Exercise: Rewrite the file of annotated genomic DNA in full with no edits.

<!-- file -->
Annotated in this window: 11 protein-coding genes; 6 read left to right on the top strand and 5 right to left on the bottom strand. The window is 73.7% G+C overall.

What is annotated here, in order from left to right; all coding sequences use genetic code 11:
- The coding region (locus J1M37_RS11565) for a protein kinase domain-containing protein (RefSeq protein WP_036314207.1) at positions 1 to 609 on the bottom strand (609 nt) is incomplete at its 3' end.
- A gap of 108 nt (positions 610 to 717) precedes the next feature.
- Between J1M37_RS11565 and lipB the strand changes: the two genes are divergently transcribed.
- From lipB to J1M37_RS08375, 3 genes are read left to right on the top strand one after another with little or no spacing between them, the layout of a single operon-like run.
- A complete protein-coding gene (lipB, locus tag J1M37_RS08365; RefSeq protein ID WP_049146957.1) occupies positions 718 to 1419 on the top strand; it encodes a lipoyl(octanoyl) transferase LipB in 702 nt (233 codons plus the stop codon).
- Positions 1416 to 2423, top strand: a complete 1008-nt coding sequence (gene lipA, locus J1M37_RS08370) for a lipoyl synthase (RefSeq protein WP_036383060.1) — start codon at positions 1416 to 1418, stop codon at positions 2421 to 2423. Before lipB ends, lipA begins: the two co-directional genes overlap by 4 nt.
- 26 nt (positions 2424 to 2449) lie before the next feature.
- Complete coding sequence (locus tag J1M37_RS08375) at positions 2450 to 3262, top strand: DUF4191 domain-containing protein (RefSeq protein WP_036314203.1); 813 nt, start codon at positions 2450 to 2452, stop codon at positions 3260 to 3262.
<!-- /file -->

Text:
Annotated in this window: 11 protein-coding genes; 6 read left to right on the top strand and 5 right to left on the bottom strand. The window is 73.7% G+C overall.

What is annotated here, in order from left to right; all coding sequences use genetic code 11:
- The coding region (locus J1M37_RS11565) for a protein kinase domain-containing protein (RefSeq protein WP_036314207.1) at positions 1 to 609 on the bottom strand (609 nt) is incomplete at its 3' end.
- A gap of 108 nt (positions 610 to 717) precedes the next feature.
- Between J1M37_RS11565 and lipB the strand changes: the two genes are divergently transcribed.
- From lipB to J1M37_RS08375, 3 genes are read left to right on the top strand one after another with little or no spacing between them, the layout of a single operon-like run.
- A complete protein-coding gene (lipB, locus tag J1M37_RS08365; RefSeq protein ID WP_049146957.1) occupies positions 718 to 1419 on the top strand; it encodes a lipoyl(octanoyl) transferase LipB in 702 nt (233 codons plus the stop codon).
- Positions 1416 to 2423, top strand: a complete 1008-nt coding sequence (gene lipA, locus J1M37_RS08370) for a lipoyl synthase (RefSeq protein WP_036383060.1) — start codon at positions 1416 to 1418, stop codon at positions 2421 to 2423. Before lipB ends, lipA begins: the two co-directional genes overlap by 4 nt.
- 26 nt (positions 2424 to 2449) lie before the next feature.
- Complete coding sequence (locus tag J1M37_RS08375) at positions 2450 to 3262, top strand: DUF4191 domain-containing protein (RefSeq protein WP_036314203.1); 813 nt, start codon at positions 2450 to 2452, stop codon at positions 3260 to 3262.